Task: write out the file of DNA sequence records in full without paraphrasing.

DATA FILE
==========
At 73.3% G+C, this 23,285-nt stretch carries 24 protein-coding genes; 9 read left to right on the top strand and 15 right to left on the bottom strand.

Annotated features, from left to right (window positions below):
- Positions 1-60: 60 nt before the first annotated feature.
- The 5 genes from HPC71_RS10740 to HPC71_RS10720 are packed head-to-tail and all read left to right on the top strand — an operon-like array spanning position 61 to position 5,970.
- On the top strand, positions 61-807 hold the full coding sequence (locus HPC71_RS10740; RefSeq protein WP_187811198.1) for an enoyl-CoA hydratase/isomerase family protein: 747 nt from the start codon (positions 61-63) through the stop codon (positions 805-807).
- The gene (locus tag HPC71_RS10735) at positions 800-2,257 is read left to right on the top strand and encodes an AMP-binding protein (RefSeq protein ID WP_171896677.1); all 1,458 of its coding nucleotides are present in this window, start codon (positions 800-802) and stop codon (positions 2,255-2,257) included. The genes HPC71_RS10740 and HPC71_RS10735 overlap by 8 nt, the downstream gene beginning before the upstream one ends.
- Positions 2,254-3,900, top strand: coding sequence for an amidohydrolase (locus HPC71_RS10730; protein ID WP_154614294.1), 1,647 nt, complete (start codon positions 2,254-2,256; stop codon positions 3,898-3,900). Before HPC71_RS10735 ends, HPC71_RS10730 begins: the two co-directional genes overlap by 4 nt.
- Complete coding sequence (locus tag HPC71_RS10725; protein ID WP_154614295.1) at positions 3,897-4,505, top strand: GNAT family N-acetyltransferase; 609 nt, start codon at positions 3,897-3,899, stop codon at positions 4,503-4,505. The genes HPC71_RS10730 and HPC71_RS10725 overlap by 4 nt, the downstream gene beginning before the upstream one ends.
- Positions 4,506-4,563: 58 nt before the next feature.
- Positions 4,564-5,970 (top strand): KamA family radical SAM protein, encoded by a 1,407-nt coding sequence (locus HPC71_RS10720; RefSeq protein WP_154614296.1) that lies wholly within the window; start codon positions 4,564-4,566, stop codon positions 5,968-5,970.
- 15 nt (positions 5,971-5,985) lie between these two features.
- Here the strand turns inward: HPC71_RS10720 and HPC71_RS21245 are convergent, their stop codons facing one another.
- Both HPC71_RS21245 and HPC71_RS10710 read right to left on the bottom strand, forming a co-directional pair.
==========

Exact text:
At 73.3% G+C, this 23,285-nt stretch carries 24 protein-coding genes; 9 read left to right on the top strand and 15 right to left on the bottom strand.

Annotated features, from left to right (window positions below):
- Positions 1-60: 60 nt before the first annotated feature.
- The 5 genes from HPC71_RS10740 to HPC71_RS10720 are packed head-to-tail and all read left to right on the top strand — an operon-like array spanning position 61 to position 5,970.
- On the top strand, positions 61-807 hold the full coding sequence (locus HPC71_RS10740; RefSeq protein WP_187811198.1) for an enoyl-CoA hydratase/isomerase family protein: 747 nt from the start codon (positions 61-63) through the stop codon (positions 805-807).
- The gene (locus tag HPC71_RS10735) at positions 800-2,257 is read left to right on the top strand and encodes an AMP-binding protein (RefSeq protein ID WP_171896677.1); all 1,458 of its coding nucleotides are present in this window, start codon (positions 800-802) and stop codon (positions 2,255-2,257) included. The genes HPC71_RS10740 and HPC71_RS10735 overlap by 8 nt, the downstream gene beginning before the upstream one ends.
- Positions 2,254-3,900, top strand: coding sequence for an amidohydrolase (locus HPC71_RS10730; protein ID WP_154614294.1), 1,647 nt, complete (start codon positions 2,254-2,256; stop codon positions 3,898-3,900). Before HPC71_RS10735 ends, HPC71_RS10730 begins: the two co-directional genes overlap by 4 nt.
- Complete coding sequence (locus tag HPC71_RS10725; protein ID WP_154614295.1) at positions 3,897-4,505, top strand: GNAT family N-acetyltransferase; 609 nt, start codon at positions 3,897-3,899, stop codon at positions 4,503-4,505. The genes HPC71_RS10730 and HPC71_RS10725 overlap by 4 nt, the downstream gene beginning before the upstream one ends.
- Positions 4,506-4,563: 58 nt before the next feature.
- Positions 4,564-5,970 (top strand): KamA family radical SAM protein, encoded by a 1,407-nt coding sequence (locus HPC71_RS10720; RefSeq protein WP_154614296.1) that lies wholly within the window; start codon positions 4,564-4,566, stop codon positions 5,968-5,970.
- 15 nt (positions 5,971-5,985) lie between these two features.
- Here the strand turns inward: HPC71_RS10720 and HPC71_RS21245 are convergent, their stop codons facing one another.
- Both HPC71_RS21245 and HPC71_RS10710 read right to left on the bottom strand, forming a co-directional pair.